Entrepalooza Panelists Share Tips on Starting and Growing a Successful Business

Shannon Beeman
October 4, 2013

Laying a solid foundation for a start-up business is the first step toward long-term success. However, entrepreneurs should be prepared to handle some growing pains along the way, said 2013 Entrepalooza panelists, who shared best practices and lessons-learned from their first-hand experiences in the start-up world. Launching a new venture, the four entrepreneurs explained, involves:

  • Identifying a real problem that needs solving
  • Developing a business plan
  • Fine-tuning your product/service to fit the market
  • Evaluating your strengths and weakness as a company founder
  • Hiring talented people who share your passion and commitment
  • Attracting investors who are willing to contribute time and advice as well as money

Not everything is cut and dried, however. Kalyan Handique, the CEO of DeNovo Sciences, a cancer diagnostics start-up, and co-founder of HandyLab, urged emerging companies seeking venture capital investment to “spend time on developing a solid business plan and key milestones. The first 18 months of a start-up are most important.” Ann Marie Sastry, the CEO and co-founder of advanced-battery manufacturer Sakti3, said she started her company with an outline, rather than a full-blown business plan. Serial entrepreneur Todd Sullivan, MBA ’05, the CEO of Betterfly.com, remarked: “I believe in selling [the product concept] first before building anything. I talk with customers and let them lead me down the right path. If the core of the product isn’t right, you need to look at something else.”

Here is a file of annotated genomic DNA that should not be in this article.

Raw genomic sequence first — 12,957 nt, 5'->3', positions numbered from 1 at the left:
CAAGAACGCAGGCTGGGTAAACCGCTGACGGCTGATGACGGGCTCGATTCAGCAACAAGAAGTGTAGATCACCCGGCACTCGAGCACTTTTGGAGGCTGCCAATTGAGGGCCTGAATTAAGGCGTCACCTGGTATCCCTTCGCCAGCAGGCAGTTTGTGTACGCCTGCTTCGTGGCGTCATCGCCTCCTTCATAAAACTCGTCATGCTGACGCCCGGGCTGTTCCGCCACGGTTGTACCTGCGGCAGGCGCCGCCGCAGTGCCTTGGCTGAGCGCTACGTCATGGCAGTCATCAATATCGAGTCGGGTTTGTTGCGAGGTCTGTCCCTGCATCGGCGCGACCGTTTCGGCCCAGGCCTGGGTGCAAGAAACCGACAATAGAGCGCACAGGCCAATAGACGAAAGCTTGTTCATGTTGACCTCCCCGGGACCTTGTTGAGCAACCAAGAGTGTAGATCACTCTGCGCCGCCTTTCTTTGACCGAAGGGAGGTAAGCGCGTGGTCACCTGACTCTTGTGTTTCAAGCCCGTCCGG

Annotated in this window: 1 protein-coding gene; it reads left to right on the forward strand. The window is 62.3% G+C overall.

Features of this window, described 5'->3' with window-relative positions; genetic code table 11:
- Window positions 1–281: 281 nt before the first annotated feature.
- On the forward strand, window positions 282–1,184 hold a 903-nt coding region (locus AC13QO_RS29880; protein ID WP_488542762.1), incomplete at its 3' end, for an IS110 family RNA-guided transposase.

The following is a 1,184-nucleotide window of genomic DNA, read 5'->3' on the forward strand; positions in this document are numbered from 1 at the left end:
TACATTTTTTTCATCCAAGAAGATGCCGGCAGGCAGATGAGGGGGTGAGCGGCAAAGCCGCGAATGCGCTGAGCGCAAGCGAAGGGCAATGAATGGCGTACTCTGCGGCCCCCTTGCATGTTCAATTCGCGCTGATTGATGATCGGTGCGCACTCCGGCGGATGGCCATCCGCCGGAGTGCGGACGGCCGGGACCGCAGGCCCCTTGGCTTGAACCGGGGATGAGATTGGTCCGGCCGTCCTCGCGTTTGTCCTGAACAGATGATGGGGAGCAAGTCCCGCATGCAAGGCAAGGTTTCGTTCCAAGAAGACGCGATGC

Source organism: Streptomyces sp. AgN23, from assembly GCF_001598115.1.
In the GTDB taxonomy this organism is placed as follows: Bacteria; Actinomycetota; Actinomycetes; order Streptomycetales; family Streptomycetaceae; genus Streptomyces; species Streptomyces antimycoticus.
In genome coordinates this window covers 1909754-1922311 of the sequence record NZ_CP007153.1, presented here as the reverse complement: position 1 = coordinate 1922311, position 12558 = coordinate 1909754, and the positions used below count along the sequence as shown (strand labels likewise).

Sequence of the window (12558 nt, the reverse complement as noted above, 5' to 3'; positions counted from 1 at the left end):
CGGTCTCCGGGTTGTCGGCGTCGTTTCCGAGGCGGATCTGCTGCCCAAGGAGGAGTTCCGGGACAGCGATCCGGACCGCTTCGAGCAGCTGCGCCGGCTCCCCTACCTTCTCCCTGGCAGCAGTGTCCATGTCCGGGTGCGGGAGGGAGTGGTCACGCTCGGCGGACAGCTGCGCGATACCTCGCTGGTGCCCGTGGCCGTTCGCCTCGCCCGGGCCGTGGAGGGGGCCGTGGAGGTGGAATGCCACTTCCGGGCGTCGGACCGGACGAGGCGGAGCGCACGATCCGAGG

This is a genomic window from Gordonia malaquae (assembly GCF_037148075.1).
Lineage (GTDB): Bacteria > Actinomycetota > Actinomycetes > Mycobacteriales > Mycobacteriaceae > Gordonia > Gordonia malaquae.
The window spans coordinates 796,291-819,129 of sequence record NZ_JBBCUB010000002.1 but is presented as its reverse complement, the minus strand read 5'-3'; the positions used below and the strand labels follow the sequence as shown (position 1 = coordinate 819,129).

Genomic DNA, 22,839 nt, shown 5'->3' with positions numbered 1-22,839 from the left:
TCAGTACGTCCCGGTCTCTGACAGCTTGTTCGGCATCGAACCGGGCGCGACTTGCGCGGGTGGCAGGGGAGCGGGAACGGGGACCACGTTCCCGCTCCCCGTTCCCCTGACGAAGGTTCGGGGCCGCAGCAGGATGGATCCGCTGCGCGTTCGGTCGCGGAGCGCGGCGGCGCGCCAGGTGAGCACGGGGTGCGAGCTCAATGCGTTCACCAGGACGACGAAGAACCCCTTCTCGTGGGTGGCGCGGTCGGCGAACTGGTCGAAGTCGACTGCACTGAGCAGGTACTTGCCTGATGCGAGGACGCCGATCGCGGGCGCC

To keep a start-up on track as it begins to grow requires constant transparency and a clear, continual focus on company values and culture. “People have joined your company to change the world in some way,” Sastry explained. Keeping spirits high and motivation at its peak, she added, entails talking regularly about progress, sharing data and examining what is and isn’t working.

 Mistakes, the panelists agreed, are inevitable in an entrepreneurial venture. Some common pitfalls to avoid include:

  • Failing to align the expectations of customers, employees and investors with those of the company and its founder
  • Trying to sell a product or service that is not in sync with the market
  • Hiring individuals who are unable to do the job or work compatibly with team members
  • Being unwilling to solve big problems and move outside your comfort zone

“Don’t be afraid to fail,” said Shally Madan, MBA ’09, the CEO and co-founder of Luminate Health, an early-stage venture-backed start-up. “We’ve done it many times. It’s a wonderful learning experience.”